The Catholic Church on the Eve of the Protestant reformation & Martin Luther’s 95 Theses

The condition of the Catholic church on the eve of the Protestant reformation was mixed. Piety and lukewarmness existed alongside each other. People were more attracted to the more dramatic aspects of religion, such as the arrival of popular preachers, high masses on important feast days, feast days of patron saints, and pilgrimages to the Holy Land and Rome.

The parish priests were often very poor, so their main goal was to get money from the laity so they could survive. Many bishops were involved in absenteeism, which means that they did not reside in their dioceses. Sometimes a bishop would have 2 or 3 dioceses so they could gain that many incomes, which would obviously give them a lot more money.

The higher authorities in the church tried to get the priests to celebrate mass at least 4 times a year, which shows that the priests were not doing their job very well. The religious orders had also strayed from the original poverty they once observed under figures such as St. Francis.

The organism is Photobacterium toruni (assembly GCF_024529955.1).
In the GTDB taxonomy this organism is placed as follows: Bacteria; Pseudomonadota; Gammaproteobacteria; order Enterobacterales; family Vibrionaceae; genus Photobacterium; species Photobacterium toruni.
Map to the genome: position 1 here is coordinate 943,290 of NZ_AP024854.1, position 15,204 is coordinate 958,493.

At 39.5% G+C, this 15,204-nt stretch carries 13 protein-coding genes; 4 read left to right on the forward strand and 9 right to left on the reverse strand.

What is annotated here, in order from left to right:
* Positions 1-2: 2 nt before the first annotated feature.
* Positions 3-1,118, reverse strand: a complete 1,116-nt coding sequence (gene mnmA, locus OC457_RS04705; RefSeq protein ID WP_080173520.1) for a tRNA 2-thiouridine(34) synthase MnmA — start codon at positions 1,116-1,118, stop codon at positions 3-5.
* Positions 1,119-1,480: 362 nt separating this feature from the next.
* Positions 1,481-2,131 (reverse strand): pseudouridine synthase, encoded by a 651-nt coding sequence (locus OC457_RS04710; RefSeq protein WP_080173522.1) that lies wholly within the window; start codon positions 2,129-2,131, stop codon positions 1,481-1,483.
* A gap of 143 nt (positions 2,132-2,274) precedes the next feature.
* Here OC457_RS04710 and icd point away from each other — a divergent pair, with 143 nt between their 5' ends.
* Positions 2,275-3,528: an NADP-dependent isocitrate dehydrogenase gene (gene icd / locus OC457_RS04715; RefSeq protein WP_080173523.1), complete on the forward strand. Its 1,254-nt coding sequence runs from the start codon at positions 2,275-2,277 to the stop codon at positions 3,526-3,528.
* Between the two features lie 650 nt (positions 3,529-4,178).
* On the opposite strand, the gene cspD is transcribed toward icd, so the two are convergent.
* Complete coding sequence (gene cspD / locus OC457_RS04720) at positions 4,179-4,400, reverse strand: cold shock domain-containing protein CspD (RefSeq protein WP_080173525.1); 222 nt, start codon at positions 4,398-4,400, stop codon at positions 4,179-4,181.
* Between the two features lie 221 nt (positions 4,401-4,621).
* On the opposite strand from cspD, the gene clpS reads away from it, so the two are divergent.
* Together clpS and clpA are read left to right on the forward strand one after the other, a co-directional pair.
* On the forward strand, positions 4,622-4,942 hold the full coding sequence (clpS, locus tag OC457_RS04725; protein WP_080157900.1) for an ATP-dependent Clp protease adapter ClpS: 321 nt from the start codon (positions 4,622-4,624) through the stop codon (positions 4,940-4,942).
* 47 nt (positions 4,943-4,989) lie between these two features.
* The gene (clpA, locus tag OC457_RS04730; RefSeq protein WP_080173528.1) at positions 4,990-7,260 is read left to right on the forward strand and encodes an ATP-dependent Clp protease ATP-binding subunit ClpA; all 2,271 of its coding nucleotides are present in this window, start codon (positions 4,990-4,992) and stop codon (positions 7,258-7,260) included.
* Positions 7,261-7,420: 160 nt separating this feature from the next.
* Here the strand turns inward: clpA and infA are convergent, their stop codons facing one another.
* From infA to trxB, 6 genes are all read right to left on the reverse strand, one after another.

There are also examples of people faithfully practicing Catholicism during this period of history. There were many works of piety for a popular audience, such as The Imitation of Christ by Thomas à Kempis. Many Catholics wanted to reform the Church to bring it back to its original state. Cardinal Ximenes (Archbishop of Toledo) executed a systematic reform of the church in Spain. He worked to reform the Franciscans, other religious orders, as well as the Parish clergy. Another group called the Theatines also strove for reform during this time.

In 1517, Martin Luther nailed his 95 theses on the door of the castle church in Wittenberg. These theses were a series of propositions which Luther was prepared to debate. No one agreed to debate Luther right away, but his theses spread throughout Germany and beyond thanks to the invention of the printing press.

Luther’s 95 theses combated indulgences, which were certificates thought to reduce the temporal punishment for sin. Indulgences could also be applied to dead friends or relatives to reduce their time in Purgatory. Many reformers thought that indulgences were being abused and needed to be reformed, but Luther claimed indulgences were wrong even if they were reformed and done correctly.

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